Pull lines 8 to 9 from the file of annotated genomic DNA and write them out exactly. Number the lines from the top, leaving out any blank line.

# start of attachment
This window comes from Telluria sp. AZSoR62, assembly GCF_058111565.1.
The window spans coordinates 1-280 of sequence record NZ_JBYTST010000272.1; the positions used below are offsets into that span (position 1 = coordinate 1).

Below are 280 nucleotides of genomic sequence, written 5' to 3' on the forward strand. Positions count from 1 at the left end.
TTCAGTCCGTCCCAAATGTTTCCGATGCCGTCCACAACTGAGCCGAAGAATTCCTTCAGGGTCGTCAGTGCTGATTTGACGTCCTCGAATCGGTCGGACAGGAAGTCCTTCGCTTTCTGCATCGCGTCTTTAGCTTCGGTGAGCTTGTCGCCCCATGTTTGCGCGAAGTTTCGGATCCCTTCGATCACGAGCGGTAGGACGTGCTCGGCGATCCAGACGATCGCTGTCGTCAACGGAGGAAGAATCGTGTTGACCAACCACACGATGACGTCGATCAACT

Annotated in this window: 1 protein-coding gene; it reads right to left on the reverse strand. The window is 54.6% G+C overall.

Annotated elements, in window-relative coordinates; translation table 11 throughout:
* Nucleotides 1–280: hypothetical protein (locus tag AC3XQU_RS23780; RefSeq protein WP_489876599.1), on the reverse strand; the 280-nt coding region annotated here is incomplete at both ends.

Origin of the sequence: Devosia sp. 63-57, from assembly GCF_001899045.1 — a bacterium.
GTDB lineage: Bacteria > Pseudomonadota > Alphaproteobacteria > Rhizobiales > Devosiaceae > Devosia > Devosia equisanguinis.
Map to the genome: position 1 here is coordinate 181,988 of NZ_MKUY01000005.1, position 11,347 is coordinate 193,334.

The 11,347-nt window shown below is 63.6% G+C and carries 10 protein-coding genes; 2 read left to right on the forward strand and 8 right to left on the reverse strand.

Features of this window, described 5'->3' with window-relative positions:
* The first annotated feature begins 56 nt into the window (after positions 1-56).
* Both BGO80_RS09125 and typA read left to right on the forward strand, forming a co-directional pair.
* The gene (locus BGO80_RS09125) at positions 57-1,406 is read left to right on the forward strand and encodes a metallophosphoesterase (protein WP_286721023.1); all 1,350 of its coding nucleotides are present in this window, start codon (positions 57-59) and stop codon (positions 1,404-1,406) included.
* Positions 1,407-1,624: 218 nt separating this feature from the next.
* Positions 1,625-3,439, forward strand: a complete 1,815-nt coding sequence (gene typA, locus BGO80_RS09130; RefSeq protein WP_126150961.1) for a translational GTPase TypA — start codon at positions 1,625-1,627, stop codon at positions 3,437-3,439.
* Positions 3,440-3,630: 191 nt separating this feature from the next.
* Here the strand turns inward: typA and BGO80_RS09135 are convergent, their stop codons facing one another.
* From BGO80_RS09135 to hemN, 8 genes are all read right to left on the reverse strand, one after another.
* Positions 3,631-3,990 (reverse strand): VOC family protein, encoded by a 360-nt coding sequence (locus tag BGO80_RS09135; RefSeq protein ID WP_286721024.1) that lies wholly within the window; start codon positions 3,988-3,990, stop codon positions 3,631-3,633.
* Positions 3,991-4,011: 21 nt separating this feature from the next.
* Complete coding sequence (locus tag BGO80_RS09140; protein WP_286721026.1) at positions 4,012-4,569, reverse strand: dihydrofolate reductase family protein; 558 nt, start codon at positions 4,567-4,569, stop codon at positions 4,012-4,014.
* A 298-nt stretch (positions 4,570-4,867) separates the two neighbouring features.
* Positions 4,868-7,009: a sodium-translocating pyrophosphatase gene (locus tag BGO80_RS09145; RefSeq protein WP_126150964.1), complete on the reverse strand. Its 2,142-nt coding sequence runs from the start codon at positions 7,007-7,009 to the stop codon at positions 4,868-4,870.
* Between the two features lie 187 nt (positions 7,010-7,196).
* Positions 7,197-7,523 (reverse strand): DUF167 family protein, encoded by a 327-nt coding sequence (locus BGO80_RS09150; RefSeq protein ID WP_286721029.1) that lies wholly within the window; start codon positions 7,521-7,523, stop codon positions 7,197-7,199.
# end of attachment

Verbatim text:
Origin of the sequence: Devosia sp. 63-57, from assembly GCF_001899045.1 — a bacterium.
GTDB lineage: Bacteria > Pseudomonadota > Alphaproteobacteria > Rhizobiales > Devosiaceae > Devosia > Devosia equisanguinis.